All right, so it ran nearly a half-hour beyond that, but credit moderator Claudia Puig, longtime reviewer for USA Today, for managing mic time for all 13 of her fellow critics — not an easy task considering her panel included the likes of author-historian Leonard Maltin; Chicago Sun-Times critic and Ebert's former "At the Movies" sidekick Richard Roeper; and his counterpart and friendly rival at the Chicago Tribune, Michael Phillips.

But if their fellow panelists were somewhat less well-known, their com-ments were no less insightful, from discussing movies' role in the "AD-ization of our culture" (as coined by MovieMom.com's Nell Minow) to their usefulness in real life (Matt Zoller Seitz, editor-in-chief of RogerEbert.com: "I use watching movies as a kind of mental calisthenics. ... It's the mental benchpress of our time,") to the issues of racial and sexual diversity in the field of film criticism itself (Scott Mantz of TV's "Access Hollywood": "You have to have the same reflection of gender balance and diversity in the people reviewing the films as you do in the people who are actually seeing them.")

Other film critics on hand to discuss the present and future of their business included Susan Wloszczyna, Rebecca Theodore-Vachon, Sam Fragoso, Tallerico, Matt Fagerholm, Sheila O'Malley and Sarah Adamson.

The event was the first of four panel discussions scheduled each morning of Ebertfest at Hyatt Place, all of which are being livestreamed at the festival's website.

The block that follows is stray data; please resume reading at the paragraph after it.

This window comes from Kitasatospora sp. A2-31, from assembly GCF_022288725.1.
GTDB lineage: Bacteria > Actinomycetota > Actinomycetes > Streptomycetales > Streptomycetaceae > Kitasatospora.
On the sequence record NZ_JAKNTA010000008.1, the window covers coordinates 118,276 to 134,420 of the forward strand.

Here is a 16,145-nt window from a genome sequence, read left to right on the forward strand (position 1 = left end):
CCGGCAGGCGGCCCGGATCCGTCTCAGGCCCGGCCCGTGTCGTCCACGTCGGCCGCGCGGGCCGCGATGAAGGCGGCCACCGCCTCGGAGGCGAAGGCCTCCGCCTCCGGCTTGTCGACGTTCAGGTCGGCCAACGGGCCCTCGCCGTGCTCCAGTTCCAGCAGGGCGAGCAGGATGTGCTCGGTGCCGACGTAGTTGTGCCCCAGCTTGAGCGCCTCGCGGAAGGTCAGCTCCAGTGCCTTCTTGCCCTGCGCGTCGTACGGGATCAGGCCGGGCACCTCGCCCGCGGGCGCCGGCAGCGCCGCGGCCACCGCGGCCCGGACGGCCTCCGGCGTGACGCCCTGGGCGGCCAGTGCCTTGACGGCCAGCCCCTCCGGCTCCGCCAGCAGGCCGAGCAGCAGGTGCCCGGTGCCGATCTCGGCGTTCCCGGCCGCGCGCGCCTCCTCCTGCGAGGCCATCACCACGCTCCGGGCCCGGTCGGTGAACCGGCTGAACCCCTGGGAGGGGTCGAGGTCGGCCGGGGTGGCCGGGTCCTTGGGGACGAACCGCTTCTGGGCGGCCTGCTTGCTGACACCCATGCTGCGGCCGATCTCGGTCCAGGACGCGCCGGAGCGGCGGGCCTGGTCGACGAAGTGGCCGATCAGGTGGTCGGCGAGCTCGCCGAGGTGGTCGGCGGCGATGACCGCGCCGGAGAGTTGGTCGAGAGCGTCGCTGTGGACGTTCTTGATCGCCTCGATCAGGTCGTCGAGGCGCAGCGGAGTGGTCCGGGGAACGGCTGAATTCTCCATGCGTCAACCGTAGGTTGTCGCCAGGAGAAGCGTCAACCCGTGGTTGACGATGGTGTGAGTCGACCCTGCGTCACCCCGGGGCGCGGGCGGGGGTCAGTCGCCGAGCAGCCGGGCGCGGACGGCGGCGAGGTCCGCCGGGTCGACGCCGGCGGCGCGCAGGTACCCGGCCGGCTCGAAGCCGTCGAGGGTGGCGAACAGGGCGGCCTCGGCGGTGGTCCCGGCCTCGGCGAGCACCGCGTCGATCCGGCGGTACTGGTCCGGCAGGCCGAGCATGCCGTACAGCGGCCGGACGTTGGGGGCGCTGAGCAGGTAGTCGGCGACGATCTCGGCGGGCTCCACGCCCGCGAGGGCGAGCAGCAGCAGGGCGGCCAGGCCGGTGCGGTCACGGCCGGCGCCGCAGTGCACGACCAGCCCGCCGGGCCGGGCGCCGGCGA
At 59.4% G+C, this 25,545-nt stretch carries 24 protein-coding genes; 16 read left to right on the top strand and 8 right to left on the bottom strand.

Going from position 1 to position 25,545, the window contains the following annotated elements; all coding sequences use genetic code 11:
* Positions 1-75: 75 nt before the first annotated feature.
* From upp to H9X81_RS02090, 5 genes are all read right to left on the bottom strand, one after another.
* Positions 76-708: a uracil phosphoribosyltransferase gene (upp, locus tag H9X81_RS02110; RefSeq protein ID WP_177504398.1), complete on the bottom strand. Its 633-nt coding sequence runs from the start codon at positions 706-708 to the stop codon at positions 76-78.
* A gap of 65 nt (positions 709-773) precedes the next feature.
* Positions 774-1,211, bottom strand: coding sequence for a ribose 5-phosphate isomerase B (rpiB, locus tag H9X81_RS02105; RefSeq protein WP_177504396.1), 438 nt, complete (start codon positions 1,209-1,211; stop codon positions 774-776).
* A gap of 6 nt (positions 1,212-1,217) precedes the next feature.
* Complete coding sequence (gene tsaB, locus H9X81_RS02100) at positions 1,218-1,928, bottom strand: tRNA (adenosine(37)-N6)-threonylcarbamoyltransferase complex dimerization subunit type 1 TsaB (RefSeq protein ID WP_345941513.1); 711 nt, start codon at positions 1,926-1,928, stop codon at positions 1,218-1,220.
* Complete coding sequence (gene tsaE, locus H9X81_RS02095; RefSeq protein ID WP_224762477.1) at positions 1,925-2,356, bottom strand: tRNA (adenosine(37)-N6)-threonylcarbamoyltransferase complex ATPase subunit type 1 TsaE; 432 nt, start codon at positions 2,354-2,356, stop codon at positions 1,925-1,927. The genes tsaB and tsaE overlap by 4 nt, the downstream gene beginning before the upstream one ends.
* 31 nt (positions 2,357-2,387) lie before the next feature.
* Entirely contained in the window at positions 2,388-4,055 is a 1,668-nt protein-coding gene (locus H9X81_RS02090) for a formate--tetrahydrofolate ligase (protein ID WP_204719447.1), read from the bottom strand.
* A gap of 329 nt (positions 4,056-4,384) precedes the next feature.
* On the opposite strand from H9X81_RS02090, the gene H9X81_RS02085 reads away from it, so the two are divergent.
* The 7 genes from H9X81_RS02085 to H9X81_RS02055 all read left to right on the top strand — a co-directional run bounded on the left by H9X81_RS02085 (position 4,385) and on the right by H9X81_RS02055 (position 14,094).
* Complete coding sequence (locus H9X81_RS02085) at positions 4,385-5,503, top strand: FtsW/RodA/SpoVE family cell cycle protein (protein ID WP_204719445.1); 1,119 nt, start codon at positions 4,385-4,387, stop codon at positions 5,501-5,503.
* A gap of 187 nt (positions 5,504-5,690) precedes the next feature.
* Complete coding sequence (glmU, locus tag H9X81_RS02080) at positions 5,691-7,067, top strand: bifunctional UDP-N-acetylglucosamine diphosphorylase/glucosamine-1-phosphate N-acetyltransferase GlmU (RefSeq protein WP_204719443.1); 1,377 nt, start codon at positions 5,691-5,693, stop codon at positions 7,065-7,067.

Frank's Favorite Fest Moments, Day 2: Thursday, April 19, 2018

— I really enjoyed sitting in on Rotten Tomatoes' panel of critics discussing the future of film criticism at Hyatt Place. There were more great observations from all 14 critics than I could ever hope to do justice to, let alone squeeze into print, but there were also some truly funny exchanges between the panelists. One of my faves came as Matt Zoller Seitz was expounding on his stark assessment that "movies are on their way out," meaning "the communal experience" of watching a movie in a theater with an audience, or as he put it, "The church of cinema is endangered." No sooner did he take a breath than Richard Roeper piped up, "Forgive me, I was playing Tetris while you were talking."

— As if watching the 70 mm print of director Christopher Nolan's sci-fi epic "Interstellar" from the second row of the Virginia wasn't mind-blowing enough, hearing astrophysicists Miguel Alcubierre and Brand Fortner discuss the science of the film left my poor brain on the far side of a wormhole and at least a galaxy away. But just as mind-blowing was an update from two previous Ebertfest guests just before the curtain went up. Chaz Ebert introduced the recipients of the first Roger Ebert Humanitarian Award, Stephen Apkon and Marcina Hale, who reported that their documentary, "Disturbing the Peace," about the reconciliation of former Mideast combatants, had won several film festival awards and been shown all over the world since its premiere at Ebertfest two years ago. Apkon recalled that Chaz had given him one of Roger's handkerchiefs as a gift at the time, "and that, too, has been all over the world."